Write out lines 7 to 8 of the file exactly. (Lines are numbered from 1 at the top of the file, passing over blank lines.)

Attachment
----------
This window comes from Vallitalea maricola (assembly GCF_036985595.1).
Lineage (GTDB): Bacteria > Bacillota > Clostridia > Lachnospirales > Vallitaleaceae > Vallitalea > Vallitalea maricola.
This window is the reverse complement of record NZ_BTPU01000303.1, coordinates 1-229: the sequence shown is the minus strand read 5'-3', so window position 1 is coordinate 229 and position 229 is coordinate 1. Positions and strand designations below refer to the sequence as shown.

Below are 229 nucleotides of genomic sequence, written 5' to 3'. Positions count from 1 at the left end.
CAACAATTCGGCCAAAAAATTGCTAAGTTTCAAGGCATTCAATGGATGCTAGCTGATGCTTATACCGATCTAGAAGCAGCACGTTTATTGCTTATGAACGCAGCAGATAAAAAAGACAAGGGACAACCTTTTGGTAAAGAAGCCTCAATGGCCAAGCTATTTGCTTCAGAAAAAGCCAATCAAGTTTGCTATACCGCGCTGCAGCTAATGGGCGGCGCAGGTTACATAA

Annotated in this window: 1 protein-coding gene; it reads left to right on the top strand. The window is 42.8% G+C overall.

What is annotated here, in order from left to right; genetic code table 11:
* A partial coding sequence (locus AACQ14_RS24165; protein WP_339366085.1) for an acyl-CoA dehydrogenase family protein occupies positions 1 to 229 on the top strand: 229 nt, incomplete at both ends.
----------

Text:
What is annotated here, in order from left to right; genetic code table 11:
* A partial coding sequence (locus AACQ14_RS24165; protein WP_339366085.1) for an acyl-CoA dehydrogenase family protein occupies positions 1 to 229 on the top strand: 229 nt, incomplete at both ends.